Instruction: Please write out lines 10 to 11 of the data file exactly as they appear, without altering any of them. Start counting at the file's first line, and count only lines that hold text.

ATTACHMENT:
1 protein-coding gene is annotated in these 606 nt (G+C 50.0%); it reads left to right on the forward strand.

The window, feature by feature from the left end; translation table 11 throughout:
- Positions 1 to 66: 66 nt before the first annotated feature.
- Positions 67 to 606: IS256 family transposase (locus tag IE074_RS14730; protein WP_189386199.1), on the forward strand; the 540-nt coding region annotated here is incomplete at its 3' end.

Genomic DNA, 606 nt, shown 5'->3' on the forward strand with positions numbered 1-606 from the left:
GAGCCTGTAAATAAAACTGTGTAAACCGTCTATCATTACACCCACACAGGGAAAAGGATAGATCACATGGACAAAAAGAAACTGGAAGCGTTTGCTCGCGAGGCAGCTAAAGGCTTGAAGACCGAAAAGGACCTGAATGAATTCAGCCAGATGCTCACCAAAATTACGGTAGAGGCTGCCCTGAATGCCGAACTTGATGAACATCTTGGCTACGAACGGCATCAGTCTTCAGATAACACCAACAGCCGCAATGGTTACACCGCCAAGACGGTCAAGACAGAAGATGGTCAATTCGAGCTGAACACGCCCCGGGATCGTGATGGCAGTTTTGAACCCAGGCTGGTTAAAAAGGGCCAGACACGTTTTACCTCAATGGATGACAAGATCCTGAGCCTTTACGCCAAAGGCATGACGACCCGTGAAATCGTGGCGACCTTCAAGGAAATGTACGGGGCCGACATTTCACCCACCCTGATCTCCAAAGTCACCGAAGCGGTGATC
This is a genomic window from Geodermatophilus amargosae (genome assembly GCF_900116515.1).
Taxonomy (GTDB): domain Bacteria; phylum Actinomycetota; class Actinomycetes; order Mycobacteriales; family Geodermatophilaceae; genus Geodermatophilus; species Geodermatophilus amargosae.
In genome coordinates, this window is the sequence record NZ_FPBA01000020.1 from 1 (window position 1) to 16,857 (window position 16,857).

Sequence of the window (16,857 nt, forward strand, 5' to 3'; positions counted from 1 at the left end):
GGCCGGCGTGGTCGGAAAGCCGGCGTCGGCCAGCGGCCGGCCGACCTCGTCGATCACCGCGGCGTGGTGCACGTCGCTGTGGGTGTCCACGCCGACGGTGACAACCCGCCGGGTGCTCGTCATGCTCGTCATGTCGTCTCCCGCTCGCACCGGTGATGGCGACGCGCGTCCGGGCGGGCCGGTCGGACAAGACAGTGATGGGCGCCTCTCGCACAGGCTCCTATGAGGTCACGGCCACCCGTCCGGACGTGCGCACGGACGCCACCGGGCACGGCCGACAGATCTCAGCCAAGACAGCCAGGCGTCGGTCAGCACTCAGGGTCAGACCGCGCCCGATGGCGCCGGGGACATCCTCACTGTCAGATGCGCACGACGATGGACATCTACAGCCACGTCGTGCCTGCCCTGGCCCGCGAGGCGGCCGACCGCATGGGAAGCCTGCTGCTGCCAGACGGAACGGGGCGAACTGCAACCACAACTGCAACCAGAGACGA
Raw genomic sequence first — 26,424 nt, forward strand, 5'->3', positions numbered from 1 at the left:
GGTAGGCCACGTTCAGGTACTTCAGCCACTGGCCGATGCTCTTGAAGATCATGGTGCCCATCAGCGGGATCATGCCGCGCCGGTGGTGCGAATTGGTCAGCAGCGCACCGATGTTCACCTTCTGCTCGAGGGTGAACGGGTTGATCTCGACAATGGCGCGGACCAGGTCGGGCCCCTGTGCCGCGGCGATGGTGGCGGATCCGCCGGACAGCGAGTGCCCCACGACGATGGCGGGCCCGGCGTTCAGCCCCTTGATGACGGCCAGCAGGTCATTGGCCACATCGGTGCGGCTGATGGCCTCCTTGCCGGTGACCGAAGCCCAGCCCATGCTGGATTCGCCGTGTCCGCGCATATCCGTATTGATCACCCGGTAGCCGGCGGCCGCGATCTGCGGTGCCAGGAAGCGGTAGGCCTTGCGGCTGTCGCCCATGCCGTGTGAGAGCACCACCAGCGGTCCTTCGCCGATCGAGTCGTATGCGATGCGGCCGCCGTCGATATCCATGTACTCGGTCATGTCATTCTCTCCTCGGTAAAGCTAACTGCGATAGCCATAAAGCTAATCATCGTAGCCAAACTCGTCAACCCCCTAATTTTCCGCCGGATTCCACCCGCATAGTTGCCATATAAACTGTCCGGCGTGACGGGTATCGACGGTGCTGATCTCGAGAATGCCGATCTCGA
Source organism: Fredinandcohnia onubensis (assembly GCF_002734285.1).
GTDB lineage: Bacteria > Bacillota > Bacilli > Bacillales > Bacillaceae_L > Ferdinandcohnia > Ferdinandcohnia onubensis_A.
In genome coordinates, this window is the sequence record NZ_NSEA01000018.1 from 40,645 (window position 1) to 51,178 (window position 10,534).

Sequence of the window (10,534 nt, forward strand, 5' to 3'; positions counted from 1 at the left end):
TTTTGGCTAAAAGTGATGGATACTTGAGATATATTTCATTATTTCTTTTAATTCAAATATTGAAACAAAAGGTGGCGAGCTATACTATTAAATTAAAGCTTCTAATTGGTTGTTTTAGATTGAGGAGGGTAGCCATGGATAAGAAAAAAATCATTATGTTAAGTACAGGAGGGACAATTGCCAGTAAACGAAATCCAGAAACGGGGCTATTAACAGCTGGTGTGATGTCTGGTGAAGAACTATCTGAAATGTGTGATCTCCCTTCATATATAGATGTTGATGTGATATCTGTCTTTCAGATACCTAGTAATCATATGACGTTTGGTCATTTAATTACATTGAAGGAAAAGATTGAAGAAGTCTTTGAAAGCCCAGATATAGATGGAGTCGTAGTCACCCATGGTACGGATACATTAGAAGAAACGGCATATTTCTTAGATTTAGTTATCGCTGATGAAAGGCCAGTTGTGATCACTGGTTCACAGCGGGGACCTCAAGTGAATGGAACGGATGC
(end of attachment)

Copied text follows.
Sequence of the window (16,857 nt, forward strand, 5' to 3'; positions counted from 1 at the left end):
GGCCGGCGTGGTCGGAAAGCCGGCGTCGGCCAGCGGCCGGCCGACCTCGTCGATCACCGCGGCGTGGTGCACGTCGCTGTGGGTGTCCACGCCGACGGTGACAACCCGCCGGGTGCTCGTCATGCTCGTCATGTCGTCTCCCGCTCGCACCGGTGATGGCGACGCGCGTCCGGGCGGGCCGGTCGGACAAGACAGTGATGGGCGCCTCTCGCACAGGCTCCTATGAGGTCACGGCCACCCGTCCGGACGTGCGCACGGACGCCACCGGGCACGGCCGACAGATCTCAGCCAAGACAGCCAGGCGTCGGTCAGCACTCAGGGTCAGACCGCGCCCGATGGCGCCGGGGACATCCTCACTGTCAGATGCGCACGACGATGGACATCTACAGCCACGTCGTGCCTGCCCTGGCCCGCGAGGCGGCCGACCGCATGGGAAGCCTGCTGCTGCCAGACGGAACGGGGCGAACTGCAACCACAACTGCAACCAGAGACGA